One of the most important parts of international education is figuring our what you can afford. Can you attend that high-priced private school in an expensive city? Or is a more affordable option required? You can get basically the same education in an area with a lower cost of living, or attend a state school or community college. You can work, get loans and apply for scholarships. But until you know how much money you will need, its hard to figure out how you’re going to get it.
Creating an overall budget is a critical part of affording your study overseas. Truly, there are options for people regardless of what your overall budget is, but you have to know the budget to know your options. The Study USA section of InternationalStudent.com has a good article on creating a budget. Also review these earlier posts on this blog on Estimated vs. Actual School Budget and Evaluating School Program costs .
With a little effort, you can have a much better handle on where your money will be going, and what schools and programs you can afford.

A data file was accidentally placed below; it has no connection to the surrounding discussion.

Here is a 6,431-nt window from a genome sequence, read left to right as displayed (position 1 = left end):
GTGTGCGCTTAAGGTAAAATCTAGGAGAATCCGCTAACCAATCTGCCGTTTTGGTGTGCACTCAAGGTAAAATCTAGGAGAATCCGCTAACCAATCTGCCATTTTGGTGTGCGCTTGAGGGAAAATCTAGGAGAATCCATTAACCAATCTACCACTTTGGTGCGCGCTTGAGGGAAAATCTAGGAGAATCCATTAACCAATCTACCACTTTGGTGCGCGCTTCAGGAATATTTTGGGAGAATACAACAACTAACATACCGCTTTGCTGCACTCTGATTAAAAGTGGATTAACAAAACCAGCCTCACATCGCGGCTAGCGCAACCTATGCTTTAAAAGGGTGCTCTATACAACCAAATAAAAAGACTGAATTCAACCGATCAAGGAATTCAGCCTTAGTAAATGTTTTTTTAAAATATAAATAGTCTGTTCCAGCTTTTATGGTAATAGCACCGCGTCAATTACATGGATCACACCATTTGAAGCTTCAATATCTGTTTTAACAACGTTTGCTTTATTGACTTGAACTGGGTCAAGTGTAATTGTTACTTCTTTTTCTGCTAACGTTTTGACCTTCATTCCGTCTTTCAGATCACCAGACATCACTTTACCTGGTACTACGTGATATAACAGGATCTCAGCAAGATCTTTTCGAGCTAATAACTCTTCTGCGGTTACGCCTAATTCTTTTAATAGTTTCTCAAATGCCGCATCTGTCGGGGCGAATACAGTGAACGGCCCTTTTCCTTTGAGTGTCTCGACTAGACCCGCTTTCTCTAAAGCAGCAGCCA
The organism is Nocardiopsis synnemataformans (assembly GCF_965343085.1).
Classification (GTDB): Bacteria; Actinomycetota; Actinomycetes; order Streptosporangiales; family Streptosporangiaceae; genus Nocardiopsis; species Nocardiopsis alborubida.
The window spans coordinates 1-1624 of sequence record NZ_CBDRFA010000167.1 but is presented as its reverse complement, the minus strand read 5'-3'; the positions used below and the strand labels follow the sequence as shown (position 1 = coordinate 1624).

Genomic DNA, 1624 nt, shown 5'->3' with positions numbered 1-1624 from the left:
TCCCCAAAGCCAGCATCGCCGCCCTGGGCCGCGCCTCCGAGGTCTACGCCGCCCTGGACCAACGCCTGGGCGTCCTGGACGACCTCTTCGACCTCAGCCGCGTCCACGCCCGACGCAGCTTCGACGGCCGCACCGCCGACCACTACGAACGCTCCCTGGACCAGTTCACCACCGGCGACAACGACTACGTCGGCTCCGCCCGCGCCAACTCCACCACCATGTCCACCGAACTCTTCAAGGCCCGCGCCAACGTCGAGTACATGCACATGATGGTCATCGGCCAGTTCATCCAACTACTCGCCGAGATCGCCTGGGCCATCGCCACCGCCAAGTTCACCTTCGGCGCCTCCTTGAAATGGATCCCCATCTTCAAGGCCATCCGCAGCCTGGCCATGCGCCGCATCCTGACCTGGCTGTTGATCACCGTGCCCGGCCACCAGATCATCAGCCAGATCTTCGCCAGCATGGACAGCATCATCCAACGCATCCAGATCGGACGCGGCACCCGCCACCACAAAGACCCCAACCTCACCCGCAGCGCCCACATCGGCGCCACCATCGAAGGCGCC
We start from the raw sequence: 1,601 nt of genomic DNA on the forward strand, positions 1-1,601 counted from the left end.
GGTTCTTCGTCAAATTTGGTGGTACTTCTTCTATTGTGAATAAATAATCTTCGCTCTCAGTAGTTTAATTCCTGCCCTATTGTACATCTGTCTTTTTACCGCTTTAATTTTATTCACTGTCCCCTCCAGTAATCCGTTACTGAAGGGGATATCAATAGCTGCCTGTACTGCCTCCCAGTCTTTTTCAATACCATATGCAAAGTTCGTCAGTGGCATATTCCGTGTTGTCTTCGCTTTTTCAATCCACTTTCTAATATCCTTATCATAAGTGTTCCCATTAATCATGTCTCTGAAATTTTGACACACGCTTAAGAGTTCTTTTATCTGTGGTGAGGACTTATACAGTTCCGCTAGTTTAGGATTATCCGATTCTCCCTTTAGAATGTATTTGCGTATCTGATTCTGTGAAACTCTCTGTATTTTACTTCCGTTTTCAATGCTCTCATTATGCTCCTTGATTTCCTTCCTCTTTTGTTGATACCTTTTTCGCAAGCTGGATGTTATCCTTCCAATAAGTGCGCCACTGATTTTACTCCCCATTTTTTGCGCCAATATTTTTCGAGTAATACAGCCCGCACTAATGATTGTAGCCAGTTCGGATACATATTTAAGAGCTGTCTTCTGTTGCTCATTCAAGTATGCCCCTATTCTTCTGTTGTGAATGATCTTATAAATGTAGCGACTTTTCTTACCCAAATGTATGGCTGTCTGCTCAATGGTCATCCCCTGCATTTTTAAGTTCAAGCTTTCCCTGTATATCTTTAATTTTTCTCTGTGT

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One positive by-product of a relatively weak ecomony is the continuing low interest rates for international student loans for study in the USA. Interest rates for loan programs offered by International Student Loan range from 2.25% APR to 9.11% APR with no origination fees. When you consider that there is no collateral required for a student loan, unlike a home or car loan, it is impressive that student loan programs can operate at such rates. Since student loans are often based on LIBOR, a low LIBOR is certainly helping the situation.
Lenders offered through the loan center on InternationalStudent.com also offer excellent rates, and you can compare and contrast them. A quick search today showed current APRs beginning at 3.16%.
Private student loans are available for international students studying at approved schools in the United States. All international students need a US co-signer. The interest rate for each student is set by the loan underwriter based largely on the credit score and income history of the US co-signer, so a stronger co-signer can mean a lower rate. You can apply for up to the total cost of education, minus other aid received.
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